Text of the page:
Discussions By Condition: I cannot get a diagnosis.

mouth sores, bacterial conjunctivitis, fever

Posted In: I cannot get a diagnosis. 4 Replies
  • Posted By: Anonymous
  • October 19, 2007
  • 07:49 PM

My 12-yr-old daughter woke up two weeks ago with a mouth full of sores (large canker types), swollen lips and swollen eyes. Dr gave medicine that day. Next morning she awoke with bloodshot eyes with green and yellow discharge (later diagnosed as bacterial conjunctivitis). That day she also started running a fever of about 102° - 103°. We took her to the Children's Hospital and she was there for 5 days (that was one week ago that she was released). They tested for Adnovirus and every other virus out there but everything came back negative. They checked for Kawasaki disease and Steven Johnsons and nothing. They finally chalked it up to a "wierd virus", which I don't buy. She has lost nearly 9 pounds in 14 days (she was 100 lbs the first day at the Drs) and still has very painful sores in her mouth for which she used a 'magic mouthwash' and hydrocodone every 4 hours. So at this point she is either in pain or sleeping. Any help would be appreciated.

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4 Replies:

  • I should have added that while she was hospitalized she ran a fever of 104° or more for 4 days. She tested negative for herpes and mono.
    Anonymous 42789 Replies
    • October 20, 2007
    • 03:47 AM
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  • The most commonly encountered organisms are Staphylococcus aureus, Haemophilus influenzae, Streptococcus pneumoniae and Pseudomonas aeruginosa. In cases of hyperacute bacterial conjunctivitis, the patient will present with similar signs and symptoms, albeit much more severe. The most common infectious organisms in hyperacute conjunctivitis are Neisseria gonorrhoeae and Corynebacterium diptheroides. There is more danger in hyperacute bacterial conjunctivitis as these organisms can penetrate an intact cornea. Sorry to mention this, but has she been tested for gonorrhea? Also, has she had all her vaccinations? (diptheria).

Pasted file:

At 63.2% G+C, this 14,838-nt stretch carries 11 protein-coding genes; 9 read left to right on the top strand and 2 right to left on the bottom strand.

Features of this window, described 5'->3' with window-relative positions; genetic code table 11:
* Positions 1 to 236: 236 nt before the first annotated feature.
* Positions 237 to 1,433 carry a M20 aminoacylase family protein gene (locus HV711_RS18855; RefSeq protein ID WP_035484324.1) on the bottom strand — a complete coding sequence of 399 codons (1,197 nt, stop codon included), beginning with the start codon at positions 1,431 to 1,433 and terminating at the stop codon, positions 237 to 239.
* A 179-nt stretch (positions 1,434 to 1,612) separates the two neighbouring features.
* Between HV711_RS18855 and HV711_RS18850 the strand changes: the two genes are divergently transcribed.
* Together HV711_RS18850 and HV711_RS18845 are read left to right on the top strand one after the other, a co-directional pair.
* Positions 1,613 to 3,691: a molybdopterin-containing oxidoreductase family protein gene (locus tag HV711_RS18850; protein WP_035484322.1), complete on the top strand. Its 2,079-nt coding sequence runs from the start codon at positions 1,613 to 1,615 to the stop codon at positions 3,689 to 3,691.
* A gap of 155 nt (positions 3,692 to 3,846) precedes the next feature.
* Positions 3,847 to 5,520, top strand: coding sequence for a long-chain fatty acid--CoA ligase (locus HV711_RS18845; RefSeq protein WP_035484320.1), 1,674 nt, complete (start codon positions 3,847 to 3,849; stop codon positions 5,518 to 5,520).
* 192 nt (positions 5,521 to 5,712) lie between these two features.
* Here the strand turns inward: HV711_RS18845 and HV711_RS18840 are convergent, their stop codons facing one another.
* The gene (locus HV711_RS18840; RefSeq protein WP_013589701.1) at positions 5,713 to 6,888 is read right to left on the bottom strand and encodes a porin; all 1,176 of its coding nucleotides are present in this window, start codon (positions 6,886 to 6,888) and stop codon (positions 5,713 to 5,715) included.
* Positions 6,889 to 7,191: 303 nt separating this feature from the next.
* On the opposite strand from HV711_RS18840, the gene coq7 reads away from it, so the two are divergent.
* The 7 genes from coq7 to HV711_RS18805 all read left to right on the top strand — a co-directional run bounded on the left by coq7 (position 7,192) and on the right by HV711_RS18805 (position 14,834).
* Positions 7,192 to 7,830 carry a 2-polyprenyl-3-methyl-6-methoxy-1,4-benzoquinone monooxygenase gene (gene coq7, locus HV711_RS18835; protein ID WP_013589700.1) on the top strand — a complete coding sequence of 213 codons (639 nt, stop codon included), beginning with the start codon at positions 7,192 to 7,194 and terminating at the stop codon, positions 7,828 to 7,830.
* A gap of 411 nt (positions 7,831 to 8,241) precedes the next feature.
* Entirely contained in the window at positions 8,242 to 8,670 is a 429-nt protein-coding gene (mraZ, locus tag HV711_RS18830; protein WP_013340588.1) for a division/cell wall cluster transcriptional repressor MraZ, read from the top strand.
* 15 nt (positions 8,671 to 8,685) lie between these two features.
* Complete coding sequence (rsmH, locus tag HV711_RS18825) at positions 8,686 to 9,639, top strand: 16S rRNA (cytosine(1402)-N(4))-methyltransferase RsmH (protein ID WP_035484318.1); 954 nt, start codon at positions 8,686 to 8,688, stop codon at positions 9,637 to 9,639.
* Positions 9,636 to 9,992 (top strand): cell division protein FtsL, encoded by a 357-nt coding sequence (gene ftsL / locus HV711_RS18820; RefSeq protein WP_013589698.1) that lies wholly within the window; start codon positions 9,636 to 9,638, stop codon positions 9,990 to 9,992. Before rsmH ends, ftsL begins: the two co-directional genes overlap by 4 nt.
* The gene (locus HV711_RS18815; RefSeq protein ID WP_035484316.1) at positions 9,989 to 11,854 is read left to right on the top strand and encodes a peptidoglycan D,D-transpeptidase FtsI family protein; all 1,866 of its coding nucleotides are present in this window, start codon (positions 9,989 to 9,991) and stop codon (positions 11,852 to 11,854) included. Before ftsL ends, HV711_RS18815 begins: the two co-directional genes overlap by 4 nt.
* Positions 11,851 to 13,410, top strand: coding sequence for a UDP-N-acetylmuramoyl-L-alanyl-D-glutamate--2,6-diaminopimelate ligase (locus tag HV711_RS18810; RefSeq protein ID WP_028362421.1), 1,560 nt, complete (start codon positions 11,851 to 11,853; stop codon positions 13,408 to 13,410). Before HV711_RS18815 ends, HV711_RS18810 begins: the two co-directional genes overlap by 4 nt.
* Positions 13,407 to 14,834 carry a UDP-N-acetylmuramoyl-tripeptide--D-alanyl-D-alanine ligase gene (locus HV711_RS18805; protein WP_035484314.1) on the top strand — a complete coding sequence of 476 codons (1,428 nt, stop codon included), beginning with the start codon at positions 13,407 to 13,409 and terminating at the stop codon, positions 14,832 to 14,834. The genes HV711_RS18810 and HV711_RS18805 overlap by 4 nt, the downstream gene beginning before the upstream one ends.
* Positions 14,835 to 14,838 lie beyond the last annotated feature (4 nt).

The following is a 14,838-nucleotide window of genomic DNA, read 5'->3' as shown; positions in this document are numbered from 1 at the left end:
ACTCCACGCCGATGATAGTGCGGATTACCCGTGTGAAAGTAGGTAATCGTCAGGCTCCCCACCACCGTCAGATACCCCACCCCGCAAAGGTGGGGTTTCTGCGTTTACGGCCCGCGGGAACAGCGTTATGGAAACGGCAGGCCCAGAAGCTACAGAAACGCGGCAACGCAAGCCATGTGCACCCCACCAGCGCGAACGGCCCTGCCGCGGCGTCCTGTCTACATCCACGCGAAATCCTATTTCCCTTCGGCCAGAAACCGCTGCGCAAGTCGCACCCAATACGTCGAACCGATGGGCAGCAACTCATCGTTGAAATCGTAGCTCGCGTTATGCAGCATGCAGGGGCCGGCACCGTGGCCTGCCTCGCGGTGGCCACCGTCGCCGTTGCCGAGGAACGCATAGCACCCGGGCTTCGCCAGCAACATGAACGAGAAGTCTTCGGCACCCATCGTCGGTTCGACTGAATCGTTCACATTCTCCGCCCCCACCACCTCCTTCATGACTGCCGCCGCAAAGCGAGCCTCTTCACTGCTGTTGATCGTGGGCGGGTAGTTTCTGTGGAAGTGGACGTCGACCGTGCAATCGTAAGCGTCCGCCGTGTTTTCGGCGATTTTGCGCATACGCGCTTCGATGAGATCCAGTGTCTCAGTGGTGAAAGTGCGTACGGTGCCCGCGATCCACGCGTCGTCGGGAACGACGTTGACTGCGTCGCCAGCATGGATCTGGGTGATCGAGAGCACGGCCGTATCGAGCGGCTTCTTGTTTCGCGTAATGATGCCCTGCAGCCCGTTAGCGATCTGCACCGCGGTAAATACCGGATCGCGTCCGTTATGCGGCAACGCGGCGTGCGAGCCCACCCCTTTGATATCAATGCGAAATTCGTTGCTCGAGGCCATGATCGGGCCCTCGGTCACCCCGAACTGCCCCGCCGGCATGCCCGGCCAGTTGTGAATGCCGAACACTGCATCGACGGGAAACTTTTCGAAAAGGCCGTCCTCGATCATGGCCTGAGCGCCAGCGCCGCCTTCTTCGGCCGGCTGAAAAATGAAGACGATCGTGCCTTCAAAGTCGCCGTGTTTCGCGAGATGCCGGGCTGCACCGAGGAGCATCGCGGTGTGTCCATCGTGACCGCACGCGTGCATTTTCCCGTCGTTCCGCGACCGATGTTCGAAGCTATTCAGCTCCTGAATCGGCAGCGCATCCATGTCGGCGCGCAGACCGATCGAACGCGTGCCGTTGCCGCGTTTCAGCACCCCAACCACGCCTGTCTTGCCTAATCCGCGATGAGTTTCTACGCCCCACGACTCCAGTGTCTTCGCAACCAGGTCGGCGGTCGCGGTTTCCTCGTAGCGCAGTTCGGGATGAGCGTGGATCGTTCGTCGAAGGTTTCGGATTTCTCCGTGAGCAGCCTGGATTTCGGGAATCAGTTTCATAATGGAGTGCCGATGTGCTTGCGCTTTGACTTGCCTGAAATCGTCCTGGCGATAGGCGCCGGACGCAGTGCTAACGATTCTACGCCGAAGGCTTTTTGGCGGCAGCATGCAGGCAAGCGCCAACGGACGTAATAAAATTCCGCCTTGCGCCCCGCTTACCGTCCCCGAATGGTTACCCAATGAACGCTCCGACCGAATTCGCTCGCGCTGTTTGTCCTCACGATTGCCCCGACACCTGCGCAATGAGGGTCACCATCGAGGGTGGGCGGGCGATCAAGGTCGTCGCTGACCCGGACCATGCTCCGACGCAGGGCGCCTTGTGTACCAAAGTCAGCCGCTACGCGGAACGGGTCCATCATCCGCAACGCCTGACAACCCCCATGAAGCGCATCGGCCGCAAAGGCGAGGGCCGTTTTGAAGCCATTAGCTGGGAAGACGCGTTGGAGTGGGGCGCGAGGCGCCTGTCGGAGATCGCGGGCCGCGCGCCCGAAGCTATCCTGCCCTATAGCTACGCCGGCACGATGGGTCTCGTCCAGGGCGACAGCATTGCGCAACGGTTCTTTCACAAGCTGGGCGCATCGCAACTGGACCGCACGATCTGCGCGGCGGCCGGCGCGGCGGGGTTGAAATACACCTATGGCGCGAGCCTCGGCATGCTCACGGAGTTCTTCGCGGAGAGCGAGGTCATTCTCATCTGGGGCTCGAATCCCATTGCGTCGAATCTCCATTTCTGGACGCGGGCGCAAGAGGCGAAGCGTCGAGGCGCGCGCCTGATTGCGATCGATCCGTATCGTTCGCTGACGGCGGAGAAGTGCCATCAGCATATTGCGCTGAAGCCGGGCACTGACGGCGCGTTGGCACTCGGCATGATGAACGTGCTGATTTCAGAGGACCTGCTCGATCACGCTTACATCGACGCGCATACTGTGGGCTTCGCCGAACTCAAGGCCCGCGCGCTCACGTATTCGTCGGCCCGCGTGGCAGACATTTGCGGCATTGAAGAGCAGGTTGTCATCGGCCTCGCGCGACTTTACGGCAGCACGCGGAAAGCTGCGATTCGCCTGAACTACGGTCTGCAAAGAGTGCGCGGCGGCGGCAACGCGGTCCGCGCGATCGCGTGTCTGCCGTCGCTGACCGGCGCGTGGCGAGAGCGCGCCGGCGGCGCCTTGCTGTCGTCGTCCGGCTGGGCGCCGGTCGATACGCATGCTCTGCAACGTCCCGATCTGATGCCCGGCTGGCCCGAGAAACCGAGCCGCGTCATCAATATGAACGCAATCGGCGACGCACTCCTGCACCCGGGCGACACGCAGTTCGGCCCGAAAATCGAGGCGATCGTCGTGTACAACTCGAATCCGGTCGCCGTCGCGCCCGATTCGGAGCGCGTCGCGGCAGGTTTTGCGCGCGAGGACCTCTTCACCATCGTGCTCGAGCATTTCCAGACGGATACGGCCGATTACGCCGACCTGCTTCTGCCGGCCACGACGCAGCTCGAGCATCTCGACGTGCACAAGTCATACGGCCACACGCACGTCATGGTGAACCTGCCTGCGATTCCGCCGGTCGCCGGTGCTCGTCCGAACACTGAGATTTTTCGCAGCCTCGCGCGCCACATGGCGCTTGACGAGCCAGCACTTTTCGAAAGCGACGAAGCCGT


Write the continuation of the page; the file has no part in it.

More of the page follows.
rad-skw 1605 Replies
    • October 20, 2007
    • 09:11 AM
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  • I don't think she was tested for gonorrhea, but she is not sexually active. She is up to date on all of her immunizations. The conjunctivitis was severe and the opthamologist checked her eyes and found nothing out of the ordinary. Her fever is gone now also. My main concern is that she had a mild case of the mouth sores and swollen lips and swollen and blood shot eyes in February and they had no explanation then.
    Anonymous 42789 Replies
    • October 20, 2007
    • 02:57 PM
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  • Can any mother know if their child is sexually active? This is not necessarily about the poster, but about kids in general.This quote is from some Kentucky newspaper. "School administrators and parents in Fayette County, Ky., are planning meetings to address the increasing rates of oral sex and sexually transmitted diseases among middle school students, the Lexington Herald-Leader reports. Dr. Hatim Omar, a University of Kentucky specialist in adolescent medicine, said that since January he has treated at least 10 middle school-aged students for STDs contracted through oral sex, compared to six such cases in 2001, two in 2000 and two in 1999. Four students who developed tonsillitis after contracting gonorrhea said that they had acquired the disease at off-campus parties where oral sex between students was prevalent. Doctors and school officials say that adolescents often do not equate oral sex with sexual intercourse, and many young teens believe that oral sex is "safer than vaginal intercourse." Ick.
    rad-skw 1605 Replies
    • October 24, 2007
    • 09:32 AM
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